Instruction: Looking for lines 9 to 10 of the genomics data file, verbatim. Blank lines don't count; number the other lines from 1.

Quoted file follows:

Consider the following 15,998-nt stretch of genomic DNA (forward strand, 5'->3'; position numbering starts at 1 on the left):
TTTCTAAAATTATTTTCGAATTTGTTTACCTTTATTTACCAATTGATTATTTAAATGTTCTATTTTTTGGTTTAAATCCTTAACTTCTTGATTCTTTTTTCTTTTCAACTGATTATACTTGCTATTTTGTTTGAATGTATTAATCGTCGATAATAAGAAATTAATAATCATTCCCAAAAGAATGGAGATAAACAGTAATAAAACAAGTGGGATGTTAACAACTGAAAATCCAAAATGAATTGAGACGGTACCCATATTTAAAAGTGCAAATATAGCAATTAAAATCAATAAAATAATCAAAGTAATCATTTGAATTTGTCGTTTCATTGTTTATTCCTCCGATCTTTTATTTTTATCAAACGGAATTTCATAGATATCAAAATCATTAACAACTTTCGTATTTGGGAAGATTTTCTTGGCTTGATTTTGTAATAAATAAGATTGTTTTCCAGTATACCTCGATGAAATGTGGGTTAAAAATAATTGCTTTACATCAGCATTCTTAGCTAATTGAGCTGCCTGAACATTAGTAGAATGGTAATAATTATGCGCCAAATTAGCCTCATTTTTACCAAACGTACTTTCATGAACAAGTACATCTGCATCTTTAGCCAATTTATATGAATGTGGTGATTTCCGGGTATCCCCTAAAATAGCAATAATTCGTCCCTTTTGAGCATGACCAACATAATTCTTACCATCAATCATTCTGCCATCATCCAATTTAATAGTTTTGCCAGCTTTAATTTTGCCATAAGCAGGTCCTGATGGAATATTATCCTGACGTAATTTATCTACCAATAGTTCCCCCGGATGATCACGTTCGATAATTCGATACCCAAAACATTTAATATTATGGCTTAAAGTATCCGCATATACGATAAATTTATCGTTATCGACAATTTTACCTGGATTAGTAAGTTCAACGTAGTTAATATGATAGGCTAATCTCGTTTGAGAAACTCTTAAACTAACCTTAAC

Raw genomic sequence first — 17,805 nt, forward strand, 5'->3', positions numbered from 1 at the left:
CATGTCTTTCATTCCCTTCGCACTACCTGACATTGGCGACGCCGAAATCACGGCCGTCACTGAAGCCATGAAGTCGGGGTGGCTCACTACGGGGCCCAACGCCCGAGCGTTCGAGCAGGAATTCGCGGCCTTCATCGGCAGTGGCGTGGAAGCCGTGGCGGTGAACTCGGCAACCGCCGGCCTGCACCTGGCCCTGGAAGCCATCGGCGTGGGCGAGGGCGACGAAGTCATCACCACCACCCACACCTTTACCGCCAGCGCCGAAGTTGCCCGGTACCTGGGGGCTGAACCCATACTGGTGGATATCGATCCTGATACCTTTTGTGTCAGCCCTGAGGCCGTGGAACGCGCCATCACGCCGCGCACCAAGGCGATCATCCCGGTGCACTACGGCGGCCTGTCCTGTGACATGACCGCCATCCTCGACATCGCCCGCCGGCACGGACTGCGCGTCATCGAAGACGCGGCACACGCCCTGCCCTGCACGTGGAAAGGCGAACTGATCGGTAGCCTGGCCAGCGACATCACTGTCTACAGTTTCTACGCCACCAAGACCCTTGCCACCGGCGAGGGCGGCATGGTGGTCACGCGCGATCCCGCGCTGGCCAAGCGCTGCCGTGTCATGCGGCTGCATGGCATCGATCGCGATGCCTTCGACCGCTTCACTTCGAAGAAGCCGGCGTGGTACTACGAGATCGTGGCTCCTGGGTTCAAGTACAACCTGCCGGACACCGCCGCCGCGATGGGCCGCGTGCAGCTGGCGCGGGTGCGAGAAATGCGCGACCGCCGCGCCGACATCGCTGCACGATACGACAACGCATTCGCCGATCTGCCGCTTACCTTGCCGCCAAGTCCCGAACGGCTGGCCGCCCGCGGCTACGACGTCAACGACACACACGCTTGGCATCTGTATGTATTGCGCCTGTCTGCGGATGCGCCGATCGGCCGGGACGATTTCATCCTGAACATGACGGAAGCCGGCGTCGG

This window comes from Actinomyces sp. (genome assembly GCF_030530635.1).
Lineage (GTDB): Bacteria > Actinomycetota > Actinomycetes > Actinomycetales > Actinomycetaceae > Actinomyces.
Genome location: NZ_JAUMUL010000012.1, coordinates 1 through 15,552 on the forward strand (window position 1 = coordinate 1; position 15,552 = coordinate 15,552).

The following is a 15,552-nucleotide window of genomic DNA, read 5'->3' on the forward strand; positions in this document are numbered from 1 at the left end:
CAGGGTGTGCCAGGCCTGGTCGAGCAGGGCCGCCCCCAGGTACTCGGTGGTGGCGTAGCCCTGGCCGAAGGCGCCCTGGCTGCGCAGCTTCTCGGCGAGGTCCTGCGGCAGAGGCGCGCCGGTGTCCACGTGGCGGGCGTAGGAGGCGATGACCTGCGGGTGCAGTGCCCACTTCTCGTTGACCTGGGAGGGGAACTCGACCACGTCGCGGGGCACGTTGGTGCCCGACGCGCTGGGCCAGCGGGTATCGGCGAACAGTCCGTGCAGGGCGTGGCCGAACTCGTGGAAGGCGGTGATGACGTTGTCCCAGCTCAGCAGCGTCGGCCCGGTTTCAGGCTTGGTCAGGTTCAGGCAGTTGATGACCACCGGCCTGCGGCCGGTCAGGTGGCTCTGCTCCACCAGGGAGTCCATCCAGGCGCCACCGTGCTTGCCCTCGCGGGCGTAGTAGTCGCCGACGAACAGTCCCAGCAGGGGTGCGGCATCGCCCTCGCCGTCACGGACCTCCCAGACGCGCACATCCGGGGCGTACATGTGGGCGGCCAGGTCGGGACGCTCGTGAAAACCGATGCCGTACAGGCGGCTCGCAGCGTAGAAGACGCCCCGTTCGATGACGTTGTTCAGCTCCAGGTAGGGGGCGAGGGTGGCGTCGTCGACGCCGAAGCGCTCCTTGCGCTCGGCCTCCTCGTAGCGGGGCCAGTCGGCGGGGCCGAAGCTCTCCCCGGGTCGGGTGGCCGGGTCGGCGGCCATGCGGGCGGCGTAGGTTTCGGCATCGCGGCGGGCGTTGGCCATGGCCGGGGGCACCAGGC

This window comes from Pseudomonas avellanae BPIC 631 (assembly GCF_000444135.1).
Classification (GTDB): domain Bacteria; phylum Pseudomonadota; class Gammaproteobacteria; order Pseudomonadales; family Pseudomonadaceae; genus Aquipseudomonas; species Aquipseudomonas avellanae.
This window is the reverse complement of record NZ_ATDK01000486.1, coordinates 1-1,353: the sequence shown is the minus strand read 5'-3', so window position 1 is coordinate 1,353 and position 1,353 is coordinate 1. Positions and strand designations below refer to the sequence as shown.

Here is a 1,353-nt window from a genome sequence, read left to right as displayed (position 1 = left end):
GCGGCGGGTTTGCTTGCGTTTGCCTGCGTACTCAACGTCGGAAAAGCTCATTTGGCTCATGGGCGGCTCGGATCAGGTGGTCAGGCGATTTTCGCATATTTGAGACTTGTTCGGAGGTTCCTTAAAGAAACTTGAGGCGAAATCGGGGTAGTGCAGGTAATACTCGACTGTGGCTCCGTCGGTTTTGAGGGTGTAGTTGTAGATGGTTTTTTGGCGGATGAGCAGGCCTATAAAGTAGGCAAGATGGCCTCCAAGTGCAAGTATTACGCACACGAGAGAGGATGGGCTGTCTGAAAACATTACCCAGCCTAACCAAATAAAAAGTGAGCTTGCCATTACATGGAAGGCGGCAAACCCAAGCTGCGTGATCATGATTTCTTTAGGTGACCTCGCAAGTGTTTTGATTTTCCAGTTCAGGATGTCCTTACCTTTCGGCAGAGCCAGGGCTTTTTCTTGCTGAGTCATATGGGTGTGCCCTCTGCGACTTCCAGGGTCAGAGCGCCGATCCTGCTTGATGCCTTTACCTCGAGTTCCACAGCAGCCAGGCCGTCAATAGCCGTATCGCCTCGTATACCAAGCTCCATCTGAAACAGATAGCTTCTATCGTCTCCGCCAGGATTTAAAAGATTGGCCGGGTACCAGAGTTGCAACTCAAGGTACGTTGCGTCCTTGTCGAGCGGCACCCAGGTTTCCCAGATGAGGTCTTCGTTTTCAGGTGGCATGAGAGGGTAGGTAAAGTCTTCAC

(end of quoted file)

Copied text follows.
CAGGGTGTGCCAGGCCTGGTCGAGCAGGGCCGCCCCCAGGTACTCGGTGGTGGCGTAGCCCTGGCCGAAGGCGCCCTGGCTGCGCAGCTTCTCGGCGAGGTCCTGCGGCAGAGGCGCGCCGGTGTCCACGTGGCGGGCGTAGGAGGCGATGACCTGCGGGTGCAGTGCCCACTTCTCGTTGACCTGGGAGGGGAACTCGACCACGTCGCGGGGCACGTTGGTGCCCGACGCGCTGGGCCAGCGGGTATCGGCGAACAGTCCGTGCAGGGCGTGGCCGAACTCGTGGAAGGCGGTGATGACGTTGTCCCAGCTCAGCAGCGTCGGCCCGGTTTCAGGCTTGGTCAGGTTCAGGCAGTTGATGACCACCGGCCTGCGGCCGGTCAGGTGGCTCTGCTCCACCAGGGAGTCCATCCAGGCGCCACCGTGCTTGCCCTCGCGGGCGTAGTAGTCGCCGACGAACAGTCCCAGCAGGGGTGCGGCATCGCCCTCGCCGTCACGGACCTCCCAGACGCGCACATCCGGGGCGTACATGTGGGCGGCCAGGTCGGGACGCTCGTGAAAACCGATGCCGTACAGGCGGCTCGCAGCGTAGAAGACGCCCCGTTCGATGACGTTGTTCAGCTCCAGGTAGGGGGCGAGGGTGGCGTCGTCGACGCCGAAGCGCTCCTTGCGCTCGGCCTCCTCGTAGCGGGGCCAGTCGGCGGGGCCGAAGCTCTCCCCGGGTCGGGTGGCCGGGTCGGCGGCCATGCGGGCGGCGTAGGTTTCGGCATCGCGGCGGGCGTTGGCCATGGCCGGGGGCACCAGGC

This window comes from Pseudomonas avellanae BPIC 631 (assembly GCF_000444135.1).